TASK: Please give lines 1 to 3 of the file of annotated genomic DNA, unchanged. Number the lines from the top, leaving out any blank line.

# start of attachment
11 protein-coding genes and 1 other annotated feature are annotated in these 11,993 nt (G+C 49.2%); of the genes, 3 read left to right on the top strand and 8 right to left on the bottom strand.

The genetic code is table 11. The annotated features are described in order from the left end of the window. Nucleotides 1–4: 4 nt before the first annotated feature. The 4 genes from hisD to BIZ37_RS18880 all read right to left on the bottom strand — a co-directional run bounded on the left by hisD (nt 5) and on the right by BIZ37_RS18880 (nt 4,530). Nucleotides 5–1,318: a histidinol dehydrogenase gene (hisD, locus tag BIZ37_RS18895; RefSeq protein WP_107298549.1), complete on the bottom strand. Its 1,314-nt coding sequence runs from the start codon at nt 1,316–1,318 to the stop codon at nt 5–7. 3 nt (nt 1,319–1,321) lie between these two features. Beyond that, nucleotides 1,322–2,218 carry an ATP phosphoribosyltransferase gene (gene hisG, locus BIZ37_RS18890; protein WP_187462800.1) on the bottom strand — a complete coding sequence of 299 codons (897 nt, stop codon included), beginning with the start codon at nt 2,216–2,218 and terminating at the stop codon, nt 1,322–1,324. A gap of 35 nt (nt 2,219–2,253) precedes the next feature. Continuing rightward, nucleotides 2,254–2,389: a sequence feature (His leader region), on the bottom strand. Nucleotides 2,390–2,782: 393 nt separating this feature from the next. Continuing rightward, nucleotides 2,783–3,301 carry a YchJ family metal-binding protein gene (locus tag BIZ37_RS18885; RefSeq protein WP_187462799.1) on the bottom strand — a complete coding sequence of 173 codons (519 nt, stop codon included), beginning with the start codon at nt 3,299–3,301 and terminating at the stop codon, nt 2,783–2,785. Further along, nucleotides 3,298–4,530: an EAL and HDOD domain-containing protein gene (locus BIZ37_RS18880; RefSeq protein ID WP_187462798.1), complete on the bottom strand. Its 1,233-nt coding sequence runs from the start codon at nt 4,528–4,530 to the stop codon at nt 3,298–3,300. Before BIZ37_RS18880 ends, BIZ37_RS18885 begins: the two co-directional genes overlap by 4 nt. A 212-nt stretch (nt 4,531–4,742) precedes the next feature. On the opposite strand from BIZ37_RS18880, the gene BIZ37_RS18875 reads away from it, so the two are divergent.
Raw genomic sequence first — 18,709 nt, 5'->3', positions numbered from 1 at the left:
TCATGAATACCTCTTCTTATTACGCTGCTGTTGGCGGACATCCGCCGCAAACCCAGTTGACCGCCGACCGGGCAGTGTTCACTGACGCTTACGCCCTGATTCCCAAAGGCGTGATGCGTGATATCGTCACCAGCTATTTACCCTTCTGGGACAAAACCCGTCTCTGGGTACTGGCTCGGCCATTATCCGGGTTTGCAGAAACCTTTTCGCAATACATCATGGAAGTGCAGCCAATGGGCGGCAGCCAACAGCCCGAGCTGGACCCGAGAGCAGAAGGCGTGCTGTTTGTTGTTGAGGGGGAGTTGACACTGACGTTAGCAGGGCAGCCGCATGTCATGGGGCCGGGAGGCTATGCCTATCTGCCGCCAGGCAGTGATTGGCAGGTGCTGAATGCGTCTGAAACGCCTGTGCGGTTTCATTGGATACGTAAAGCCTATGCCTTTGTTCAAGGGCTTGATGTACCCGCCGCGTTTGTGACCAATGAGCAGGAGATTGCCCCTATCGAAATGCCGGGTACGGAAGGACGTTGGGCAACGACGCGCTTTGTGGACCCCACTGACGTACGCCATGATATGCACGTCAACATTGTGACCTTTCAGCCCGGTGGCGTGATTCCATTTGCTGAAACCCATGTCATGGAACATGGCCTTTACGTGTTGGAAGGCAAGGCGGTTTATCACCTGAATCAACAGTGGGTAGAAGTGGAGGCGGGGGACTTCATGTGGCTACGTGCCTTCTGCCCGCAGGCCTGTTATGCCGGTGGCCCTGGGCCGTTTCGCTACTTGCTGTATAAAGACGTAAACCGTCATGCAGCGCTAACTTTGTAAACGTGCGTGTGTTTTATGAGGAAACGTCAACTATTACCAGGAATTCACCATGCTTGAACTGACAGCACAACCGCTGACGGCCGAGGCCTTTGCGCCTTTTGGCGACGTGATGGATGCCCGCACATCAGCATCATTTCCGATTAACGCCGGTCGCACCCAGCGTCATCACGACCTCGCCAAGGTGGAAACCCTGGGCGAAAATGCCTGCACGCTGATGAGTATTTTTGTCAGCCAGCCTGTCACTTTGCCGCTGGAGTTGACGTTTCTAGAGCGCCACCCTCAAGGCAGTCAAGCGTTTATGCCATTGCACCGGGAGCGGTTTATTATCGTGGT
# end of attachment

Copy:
11 protein-coding genes and 1 other annotated feature are annotated in these 11,993 nt (G+C 49.2%); of the genes, 3 read left to right on the top strand and 8 right to left on the bottom strand.

The genetic code is table 11. The annotated features are described in order from the left end of the window. Nucleotides 1–4: 4 nt before the first annotated feature. The 4 genes from hisD to BIZ37_RS18880 all read right to left on the bottom strand — a co-directional run bounded on the left by hisD (nt 5) and on the right by BIZ37_RS18880 (nt 4,530). Nucleotides 5–1,318: a histidinol dehydrogenase gene (hisD, locus tag BIZ37_RS18895; RefSeq protein WP_107298549.1), complete on the bottom strand. Its 1,314-nt coding sequence runs from the start codon at nt 1,316–1,318 to the stop codon at nt 5–7. 3 nt (nt 1,319–1,321) lie between these two features. Beyond that, nucleotides 1,322–2,218 carry an ATP phosphoribosyltransferase gene (gene hisG, locus BIZ37_RS18890; protein WP_187462800.1) on the bottom strand — a complete coding sequence of 299 codons (897 nt, stop codon included), beginning with the start codon at nt 2,216–2,218 and terminating at the stop codon, nt 1,322–1,324. A gap of 35 nt (nt 2,219–2,253) precedes the next feature. Continuing rightward, nucleotides 2,254–2,389: a sequence feature (His leader region), on the bottom strand. Nucleotides 2,390–2,782: 393 nt separating this feature from the next. Continuing rightward, nucleotides 2,783–3,301 carry a YchJ family metal-binding protein gene (locus tag BIZ37_RS18885; RefSeq protein WP_187462799.1) on the bottom strand — a complete coding sequence of 173 codons (519 nt, stop codon included), beginning with the start codon at nt 3,299–3,301 and terminating at the stop codon, nt 2,783–2,785. Further along, nucleotides 3,298–4,530: an EAL and HDOD domain-containing protein gene (locus BIZ37_RS18880; RefSeq protein ID WP_187462798.1), complete on the bottom strand. Its 1,233-nt coding sequence runs from the start codon at nt 4,528–4,530 to the stop codon at nt 3,298–3,300. Before BIZ37_RS18880 ends, BIZ37_RS18885 begins: the two co-directional genes overlap by 4 nt. A 212-nt stretch (nt 4,531–4,742) precedes the next feature. On the opposite strand from BIZ37_RS18880, the gene BIZ37_RS18875 reads away from it, so the two are divergent.
Raw genomic sequence first — 18,709 nt, 5'->3', positions numbered from 1 at the left: